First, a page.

I shot this target at 40 yards. By my count it put 27 pellets into the pink vital area indicating the brain and neck vertebrae of the bird, which is quite a bit more than enough to kill a turkey.
bread was a welcome meal, and an easy one to prepare hunting camp as long as some type of leavener was available. (Traditional bannock was often made without a leavening agent, but adding baking powder, buttermilk, or a sourdough starter made for a lighter, better tasting product).
Much like it was for Carson and his compatriots, bannock is still a delicious addition to a camp cook’s recipe box, especially if you make the mix ahead of time and add the water just before cooking. Bannock can be fried in a skillet, baked in a Dutch oven, cooked directly in the hot coals, or, as the video shows, slowly turned over a hot fire using a simple stick technique.
Bannock Bread Recipe
– 2 ½ cups all-purpose flour
– 2 tsp. baking powder
– ½ tsp. salt
– ½ tsp. sugar
– 3 Tbsp. lard, bacon grease or canola oil
– 1 cup cold water
1. In a medium bowl, whisk together the dry ingredients. (This mix can be made in advance and kept in a zip-top bag or other airtight container until ready to use.)
2. Stir in the fat and slowly pour in the water, while stirring, until a firm dough forms. You may not need to use the whole cup of water.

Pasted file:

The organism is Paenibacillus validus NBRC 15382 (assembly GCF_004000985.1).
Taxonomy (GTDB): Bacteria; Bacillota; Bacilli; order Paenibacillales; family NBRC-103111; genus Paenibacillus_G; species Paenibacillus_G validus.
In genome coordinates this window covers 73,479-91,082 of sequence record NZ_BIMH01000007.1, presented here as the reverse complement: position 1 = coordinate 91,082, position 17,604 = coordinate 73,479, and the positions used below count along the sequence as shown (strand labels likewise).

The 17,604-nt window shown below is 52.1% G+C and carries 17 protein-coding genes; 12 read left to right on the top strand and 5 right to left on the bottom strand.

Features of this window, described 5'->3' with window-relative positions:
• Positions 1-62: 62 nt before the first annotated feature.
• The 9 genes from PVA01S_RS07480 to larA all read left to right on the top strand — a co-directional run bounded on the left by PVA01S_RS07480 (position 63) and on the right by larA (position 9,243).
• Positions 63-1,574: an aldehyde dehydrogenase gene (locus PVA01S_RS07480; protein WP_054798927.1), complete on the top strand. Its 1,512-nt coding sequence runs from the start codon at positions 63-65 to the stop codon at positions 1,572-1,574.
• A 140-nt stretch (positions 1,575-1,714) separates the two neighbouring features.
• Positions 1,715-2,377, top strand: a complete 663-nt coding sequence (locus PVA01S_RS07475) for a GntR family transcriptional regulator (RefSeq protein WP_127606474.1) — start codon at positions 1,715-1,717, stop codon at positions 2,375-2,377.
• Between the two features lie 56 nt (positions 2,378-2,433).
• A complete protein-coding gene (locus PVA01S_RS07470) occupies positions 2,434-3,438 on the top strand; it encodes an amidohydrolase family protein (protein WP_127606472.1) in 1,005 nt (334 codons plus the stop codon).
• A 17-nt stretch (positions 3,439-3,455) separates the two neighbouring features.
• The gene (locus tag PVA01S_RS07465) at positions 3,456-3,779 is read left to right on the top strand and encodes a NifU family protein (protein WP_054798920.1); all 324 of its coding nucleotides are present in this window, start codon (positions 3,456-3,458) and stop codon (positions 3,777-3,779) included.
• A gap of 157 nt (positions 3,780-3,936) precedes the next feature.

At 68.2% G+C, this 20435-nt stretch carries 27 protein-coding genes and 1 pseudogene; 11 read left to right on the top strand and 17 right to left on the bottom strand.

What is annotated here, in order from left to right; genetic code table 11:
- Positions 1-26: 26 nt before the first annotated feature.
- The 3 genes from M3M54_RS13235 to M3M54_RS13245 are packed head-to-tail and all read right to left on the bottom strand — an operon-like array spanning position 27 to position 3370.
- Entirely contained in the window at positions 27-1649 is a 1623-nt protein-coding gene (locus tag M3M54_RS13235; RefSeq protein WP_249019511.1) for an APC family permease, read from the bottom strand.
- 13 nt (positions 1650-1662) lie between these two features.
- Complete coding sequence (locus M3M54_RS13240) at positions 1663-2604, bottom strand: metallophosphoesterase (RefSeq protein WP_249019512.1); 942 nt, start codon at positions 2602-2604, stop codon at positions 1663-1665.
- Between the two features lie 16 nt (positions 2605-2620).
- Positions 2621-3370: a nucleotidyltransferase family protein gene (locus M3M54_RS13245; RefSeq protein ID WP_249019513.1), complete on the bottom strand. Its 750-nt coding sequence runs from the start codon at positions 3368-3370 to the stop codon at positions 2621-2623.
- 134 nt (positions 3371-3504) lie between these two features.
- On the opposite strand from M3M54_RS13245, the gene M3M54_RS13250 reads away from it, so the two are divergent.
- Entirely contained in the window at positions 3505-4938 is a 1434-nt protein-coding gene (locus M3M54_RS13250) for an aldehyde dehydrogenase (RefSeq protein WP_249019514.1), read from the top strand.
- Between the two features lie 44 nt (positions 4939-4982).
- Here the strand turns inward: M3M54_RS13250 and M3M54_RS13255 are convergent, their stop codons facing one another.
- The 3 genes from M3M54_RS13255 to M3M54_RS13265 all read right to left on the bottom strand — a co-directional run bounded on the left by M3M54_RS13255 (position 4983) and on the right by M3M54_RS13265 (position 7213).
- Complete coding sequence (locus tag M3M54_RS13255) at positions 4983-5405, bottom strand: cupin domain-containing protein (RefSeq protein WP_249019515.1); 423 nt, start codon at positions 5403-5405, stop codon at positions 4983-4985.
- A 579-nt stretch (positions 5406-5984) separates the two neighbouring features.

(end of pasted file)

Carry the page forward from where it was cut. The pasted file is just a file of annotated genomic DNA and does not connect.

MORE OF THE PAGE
3. Knead the dough for a minute or two, then set aside to let rise for at least 30 minutes.
4. Divide and flatten the dough into small round discs. Fry in a greased skillet set over a medium fire, turning once, until cooked through about 20 minutes.
Mini 14, while moonshiner David “Carbine” Williams came up with the basis for the M1 while serving time in prison.
The Mini-14 is one of my favorites. It has that Garand style gas-operated bolt/operating rod that reminds me of my dad’s M-1. And I like the fact that it is wood and steel. There are folks who say the AR-15s are more accurate, and it’s probably so, but this one will shoot 2 to 3 inches at 50 yards with my bulk-bullet reloads while shooting fairly quickly. It is plenty accurate for me and also has the reputation of being super-reliable and working in conditions that will cause an AR to choke.
This one supposedly started life as a California Highway Patrol rifle and spent its time in the trunk of a patrol car. It’s a bit beat up, but the barrel and action show very little wear. I put a 2.5x compact scope on it and also I added a Williams peep sight that slides into the dovetail at the rear of the receiver that works well, too.
The M1 Carbine was bought from a friend who carried one from 1957 to 1961 in Southeast Asia. He lived next door, and I paid about $100 for it and have never looked back. It was made by Iver Johnson after World War II, but the parts are interchangeable with the military grade carbines. It’s a big boy’s .22, a lot of fun and the kids’ favorite rifle to shoot.
There are your choices. Vote and add your comments below. Keep those gun pictures coming toFSgunnuts@gmail.com. Last week’s Pledge Drive netted a number of new pictures, including Eugene’s Mini-14, but more pictures makes for more and better gun fights.
fighting sharks from the beach, and taking on a whole bunch of other species too. Here’s hoping you see half this much fishing action this summer.